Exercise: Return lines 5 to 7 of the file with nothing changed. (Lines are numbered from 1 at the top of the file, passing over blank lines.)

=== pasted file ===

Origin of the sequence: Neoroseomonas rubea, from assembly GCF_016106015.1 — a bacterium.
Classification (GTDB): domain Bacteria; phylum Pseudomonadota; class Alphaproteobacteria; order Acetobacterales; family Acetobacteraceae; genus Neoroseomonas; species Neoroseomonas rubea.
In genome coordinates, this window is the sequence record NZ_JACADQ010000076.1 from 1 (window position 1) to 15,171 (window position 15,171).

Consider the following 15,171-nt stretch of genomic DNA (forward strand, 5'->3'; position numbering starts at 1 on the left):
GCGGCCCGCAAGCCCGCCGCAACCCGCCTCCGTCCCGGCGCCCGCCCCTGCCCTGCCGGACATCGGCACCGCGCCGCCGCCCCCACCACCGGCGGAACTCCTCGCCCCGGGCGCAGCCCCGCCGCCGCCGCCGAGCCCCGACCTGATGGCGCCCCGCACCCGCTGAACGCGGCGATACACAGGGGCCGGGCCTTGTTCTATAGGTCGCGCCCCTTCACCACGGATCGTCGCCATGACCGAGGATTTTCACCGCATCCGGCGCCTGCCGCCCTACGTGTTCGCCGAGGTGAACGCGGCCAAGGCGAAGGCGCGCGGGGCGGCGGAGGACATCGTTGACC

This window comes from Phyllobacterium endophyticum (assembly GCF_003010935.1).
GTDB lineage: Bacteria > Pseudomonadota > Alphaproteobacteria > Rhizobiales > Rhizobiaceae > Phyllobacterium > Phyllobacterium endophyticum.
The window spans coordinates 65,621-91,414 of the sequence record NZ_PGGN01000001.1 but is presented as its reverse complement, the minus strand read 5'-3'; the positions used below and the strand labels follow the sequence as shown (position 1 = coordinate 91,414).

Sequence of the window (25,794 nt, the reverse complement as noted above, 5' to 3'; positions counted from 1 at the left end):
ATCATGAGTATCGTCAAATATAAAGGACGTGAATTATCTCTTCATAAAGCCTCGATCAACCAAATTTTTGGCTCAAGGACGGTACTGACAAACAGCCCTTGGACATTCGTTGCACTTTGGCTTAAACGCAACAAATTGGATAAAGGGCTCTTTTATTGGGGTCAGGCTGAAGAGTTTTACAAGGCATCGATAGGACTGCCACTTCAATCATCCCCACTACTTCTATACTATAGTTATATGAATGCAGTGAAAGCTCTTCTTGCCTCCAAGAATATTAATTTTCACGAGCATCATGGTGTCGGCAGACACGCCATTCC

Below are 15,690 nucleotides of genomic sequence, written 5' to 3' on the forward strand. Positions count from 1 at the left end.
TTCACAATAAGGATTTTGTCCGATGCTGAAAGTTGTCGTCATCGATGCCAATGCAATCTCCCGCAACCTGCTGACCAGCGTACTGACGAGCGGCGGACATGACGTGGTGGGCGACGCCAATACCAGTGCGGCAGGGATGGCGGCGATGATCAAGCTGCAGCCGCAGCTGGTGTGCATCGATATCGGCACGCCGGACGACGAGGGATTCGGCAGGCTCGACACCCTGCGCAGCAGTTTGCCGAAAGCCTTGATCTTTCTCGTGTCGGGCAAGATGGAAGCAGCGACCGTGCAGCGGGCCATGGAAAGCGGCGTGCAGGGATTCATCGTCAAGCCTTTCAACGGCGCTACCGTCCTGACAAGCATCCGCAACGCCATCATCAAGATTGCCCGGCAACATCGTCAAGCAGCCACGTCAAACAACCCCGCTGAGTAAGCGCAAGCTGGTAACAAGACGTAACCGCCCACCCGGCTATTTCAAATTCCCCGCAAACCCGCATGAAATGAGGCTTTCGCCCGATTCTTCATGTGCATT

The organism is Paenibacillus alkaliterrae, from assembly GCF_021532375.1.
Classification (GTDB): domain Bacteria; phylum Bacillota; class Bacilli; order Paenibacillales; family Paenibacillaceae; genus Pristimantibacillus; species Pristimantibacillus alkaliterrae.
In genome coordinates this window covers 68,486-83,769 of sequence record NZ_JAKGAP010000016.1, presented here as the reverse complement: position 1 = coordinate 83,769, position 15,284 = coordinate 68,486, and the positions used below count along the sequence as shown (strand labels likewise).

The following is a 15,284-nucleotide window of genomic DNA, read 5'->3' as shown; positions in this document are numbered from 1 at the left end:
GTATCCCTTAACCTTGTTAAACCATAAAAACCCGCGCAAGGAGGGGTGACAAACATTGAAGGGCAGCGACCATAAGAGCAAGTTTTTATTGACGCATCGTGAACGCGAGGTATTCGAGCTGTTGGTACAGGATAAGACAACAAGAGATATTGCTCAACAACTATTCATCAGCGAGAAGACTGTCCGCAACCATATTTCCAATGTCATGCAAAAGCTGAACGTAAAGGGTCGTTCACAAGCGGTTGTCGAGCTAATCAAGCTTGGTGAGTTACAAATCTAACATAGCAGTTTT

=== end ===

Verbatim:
GCGGCCCGCAAGCCCGCCGCAACCCGCCTCCGTCCCGGCGCCCGCCCCTGCCCTGCCGGACATCGGCACCGCGCCGCCGCCCCCACCACCGGCGGAACTCCTCGCCCCGGGCGCAGCCCCGCCGCCGCCGCCGAGCCCCGACCTGATGGCGCCCCGCACCCGCTGAACGCGGCGATACACAGGGGCCGGGCCTTGTTCTATAGGTCGCGCCCCTTCACCACGGATCGTCGCCATGACCGAGGATTTTCACCGCATCCGGCGCCTGCCGCCCTACGTGTTCGCCGAGGTGAACGCGGCCAAGGCGAAGGCGCGCGGGGCGGCGGAGGACATCGTTGACC

This window comes from Phyllobacterium endophyticum (assembly GCF_003010935.1).
GTDB lineage: Bacteria > Pseudomonadota > Alphaproteobacteria > Rhizobiales > Rhizobiaceae > Phyllobacterium > Phyllobacterium endophyticum.